By India Garrett
I am experiencing grief, a loss like nothing I have felt before. It is something that creeps up on me unexpectedly, catches me off guard and throws me off course. My life is permanently changed and yet, no one is talking about it.
In December, my dad died after nine years of cancer and it has been a very strange time, particularly since being back at university. I am more anxious, more indecisive, more emotional. I cry because I don’t know what I want for dinner and laugh at the inappropriate jokes I make. I am sad, but equally, I am so incredibly frustrated.
I know that everyone grieves differently, and that perhaps some don’t want to discuss their emotions, that it’s too soon to bring up their loved one and they would rather process everything internally, but that is not me. I am trying to keep my dad close, to summon my memories to the forefront of my mind and to feel him with me daily, yet I’m struggling to do so because my immediate circle are saying nothing. They are censoring themselves to the point where they aren’t acknowledging what I’m going through, they don’t ask questions or continue conversations when I bring him up. I don’t know if they are scared of upsetting me, if they think I’m fine or if it slips their minds in the busyness of their own lives, but regardless, I am desperate for a change.
As a result of the censorship of their own speech, I feel like the same is being done to mine. I am scared to bring things up for fear of making people uncomfortable, for feeling like a burden and perhaps I worry they’ll feel guilty for not actually addressing it. Clearly, I don’t want this. I want an open conversation. I want to share my memories, stories and laughter with my friends. I want to open up about my confusion, my anger, my sadness and for them to understand that it’s ok to acknowledge my dad. He has died but he also lived, just because he is gone does not mean his name has to be reduced to a whisper.
I want to open up about my confusion, my anger, my sadness and for them to understand that it’s ok to acknowledge my dad. He has died but he also lived, just because he is gone does not mean his name has to be reduced to a whisper.
Dad was hilarious and more than anything it is the endless laughter that I’ll remember. He planned the most incredible holidays and seemed to know how to get anywhere without looking at a map. He had three successful careers and ran five London marathons. He could get on with anyone and knew the importance of good relationships. He thought warthogs were called ‘waterhogs’ and got confused between risotto and ravioli. He was rubbish at knowing song lyrics but he was brilliant at knowing about castles. He has made my siblings and I who we are, and I want to tell people about that.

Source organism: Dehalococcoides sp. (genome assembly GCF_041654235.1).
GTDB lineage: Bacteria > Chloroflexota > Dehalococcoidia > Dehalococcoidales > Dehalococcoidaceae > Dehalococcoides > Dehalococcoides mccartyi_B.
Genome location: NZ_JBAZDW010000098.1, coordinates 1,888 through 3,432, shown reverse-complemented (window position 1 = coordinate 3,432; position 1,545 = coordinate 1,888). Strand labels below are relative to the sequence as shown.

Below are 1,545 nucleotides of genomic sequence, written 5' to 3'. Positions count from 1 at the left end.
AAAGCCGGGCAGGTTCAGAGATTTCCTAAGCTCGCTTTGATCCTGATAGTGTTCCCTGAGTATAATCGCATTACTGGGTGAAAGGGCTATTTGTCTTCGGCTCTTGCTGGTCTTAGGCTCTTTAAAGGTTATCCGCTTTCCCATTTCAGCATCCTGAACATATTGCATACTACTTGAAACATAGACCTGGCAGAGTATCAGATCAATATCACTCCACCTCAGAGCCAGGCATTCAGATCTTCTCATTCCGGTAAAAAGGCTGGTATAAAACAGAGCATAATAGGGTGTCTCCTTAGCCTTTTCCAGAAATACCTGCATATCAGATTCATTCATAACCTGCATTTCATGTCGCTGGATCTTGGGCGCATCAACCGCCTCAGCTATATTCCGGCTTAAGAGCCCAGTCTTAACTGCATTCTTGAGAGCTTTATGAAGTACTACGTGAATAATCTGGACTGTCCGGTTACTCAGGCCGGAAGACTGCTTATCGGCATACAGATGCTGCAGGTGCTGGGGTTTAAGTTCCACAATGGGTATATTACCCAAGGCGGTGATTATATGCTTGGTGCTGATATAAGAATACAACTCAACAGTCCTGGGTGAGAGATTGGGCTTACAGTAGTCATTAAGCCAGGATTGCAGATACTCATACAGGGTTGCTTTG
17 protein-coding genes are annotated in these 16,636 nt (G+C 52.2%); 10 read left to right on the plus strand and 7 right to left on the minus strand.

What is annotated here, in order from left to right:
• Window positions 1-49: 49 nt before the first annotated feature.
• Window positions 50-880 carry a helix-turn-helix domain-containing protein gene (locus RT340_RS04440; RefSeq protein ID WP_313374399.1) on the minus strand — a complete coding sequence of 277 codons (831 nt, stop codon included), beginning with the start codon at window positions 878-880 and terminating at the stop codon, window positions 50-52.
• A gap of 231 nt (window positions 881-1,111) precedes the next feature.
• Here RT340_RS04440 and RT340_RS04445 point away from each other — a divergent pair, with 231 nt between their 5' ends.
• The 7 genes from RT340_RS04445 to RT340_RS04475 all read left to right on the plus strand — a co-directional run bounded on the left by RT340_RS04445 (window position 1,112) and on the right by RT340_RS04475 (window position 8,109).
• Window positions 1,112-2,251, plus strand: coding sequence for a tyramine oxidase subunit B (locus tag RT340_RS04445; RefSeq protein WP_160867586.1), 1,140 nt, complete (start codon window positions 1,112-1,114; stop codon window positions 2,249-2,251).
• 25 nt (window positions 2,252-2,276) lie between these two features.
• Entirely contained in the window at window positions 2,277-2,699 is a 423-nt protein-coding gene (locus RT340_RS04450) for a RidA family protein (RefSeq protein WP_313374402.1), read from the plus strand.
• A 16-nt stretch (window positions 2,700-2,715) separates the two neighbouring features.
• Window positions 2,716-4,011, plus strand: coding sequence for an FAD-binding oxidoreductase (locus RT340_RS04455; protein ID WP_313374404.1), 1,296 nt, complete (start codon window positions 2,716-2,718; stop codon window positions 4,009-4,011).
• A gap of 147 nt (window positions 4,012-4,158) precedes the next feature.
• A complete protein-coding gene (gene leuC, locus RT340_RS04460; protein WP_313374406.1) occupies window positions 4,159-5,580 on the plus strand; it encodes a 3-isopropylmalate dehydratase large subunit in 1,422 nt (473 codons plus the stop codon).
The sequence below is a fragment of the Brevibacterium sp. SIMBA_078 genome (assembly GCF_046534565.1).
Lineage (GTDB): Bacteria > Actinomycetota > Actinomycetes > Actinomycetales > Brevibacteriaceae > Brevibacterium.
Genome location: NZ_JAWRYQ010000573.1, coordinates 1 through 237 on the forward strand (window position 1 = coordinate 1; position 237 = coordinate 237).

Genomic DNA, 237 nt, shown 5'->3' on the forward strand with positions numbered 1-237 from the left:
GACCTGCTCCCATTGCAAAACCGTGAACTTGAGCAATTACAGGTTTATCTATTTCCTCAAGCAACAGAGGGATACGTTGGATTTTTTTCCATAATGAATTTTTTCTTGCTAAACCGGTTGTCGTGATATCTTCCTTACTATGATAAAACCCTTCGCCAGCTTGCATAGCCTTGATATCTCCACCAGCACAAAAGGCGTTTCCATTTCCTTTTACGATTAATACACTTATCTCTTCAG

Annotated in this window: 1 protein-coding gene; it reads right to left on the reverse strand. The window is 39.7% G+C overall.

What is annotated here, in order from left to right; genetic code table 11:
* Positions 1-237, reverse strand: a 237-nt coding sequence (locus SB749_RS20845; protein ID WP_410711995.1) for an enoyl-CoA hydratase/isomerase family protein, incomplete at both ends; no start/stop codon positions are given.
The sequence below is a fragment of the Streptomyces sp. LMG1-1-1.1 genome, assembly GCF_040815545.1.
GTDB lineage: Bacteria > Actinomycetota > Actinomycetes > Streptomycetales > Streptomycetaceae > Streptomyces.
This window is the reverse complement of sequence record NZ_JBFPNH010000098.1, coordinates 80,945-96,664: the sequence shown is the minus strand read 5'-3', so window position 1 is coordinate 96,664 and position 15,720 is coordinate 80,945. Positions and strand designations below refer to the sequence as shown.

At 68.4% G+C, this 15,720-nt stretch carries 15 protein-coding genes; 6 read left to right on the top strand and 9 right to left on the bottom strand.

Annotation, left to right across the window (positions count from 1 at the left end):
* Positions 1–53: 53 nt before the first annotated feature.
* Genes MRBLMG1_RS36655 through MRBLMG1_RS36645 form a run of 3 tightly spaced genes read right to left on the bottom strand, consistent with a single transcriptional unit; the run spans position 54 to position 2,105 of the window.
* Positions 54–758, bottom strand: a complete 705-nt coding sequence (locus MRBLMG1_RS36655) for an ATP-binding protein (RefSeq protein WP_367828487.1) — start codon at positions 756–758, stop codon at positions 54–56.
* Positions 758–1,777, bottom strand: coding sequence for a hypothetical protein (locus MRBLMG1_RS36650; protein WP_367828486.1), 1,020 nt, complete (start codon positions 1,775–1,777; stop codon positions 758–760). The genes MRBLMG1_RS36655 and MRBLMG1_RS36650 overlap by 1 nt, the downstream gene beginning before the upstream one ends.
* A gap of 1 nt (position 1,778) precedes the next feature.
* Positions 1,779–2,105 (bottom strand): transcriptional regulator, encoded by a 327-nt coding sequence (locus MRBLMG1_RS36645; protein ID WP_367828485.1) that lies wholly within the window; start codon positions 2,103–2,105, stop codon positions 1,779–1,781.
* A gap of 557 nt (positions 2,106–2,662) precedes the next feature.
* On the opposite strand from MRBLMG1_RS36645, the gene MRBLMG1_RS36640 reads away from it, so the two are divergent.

Talking about grief is so crucial to the healing. This sounds obvious and yet many forget. It helps people to process emotions they may not have even realised they were feeling, it can help people feel closer to who they’ve lost, it acts as a form of release and can prevent the immense isolation that can feel so heavy. That is not to say you should put your life on hold and constantly be ready to be there for anyone experiencing it, almost the opposite. By discussing grief we are normalising it, we are making it part of the everyday, it is something we will all experience at some point, so why is it so rarely talked about? We don’t need to always take time out of our day to have emotional conversations, we just need to mention it, even if it’s just in passing.
Perhaps I should be saying this directly to my friends, in fact I know that I should, but I am hesitant to make that step. I feel as though I am too busy processing my own thoughts and emotions to worry about what theirs’ are. I know everyone is going through things and I know life has not stopped just because of what I am experiencing. I don’t know how I would behave if our roles were reversed but that being said, I do know the importance of being aware of people’s lives, of acknowledging the experiences they’ve had and those they may be having.
So uncensor yourselves, when someone is experiencing loss, acknowledge it. Ask them questions, bring up death, let them tell you about the person, about how they are feeling, about the things they’re thinking. Do not tiptoe around their grief as though you are scared you’ll set it off. You are not a trigger, you are their support.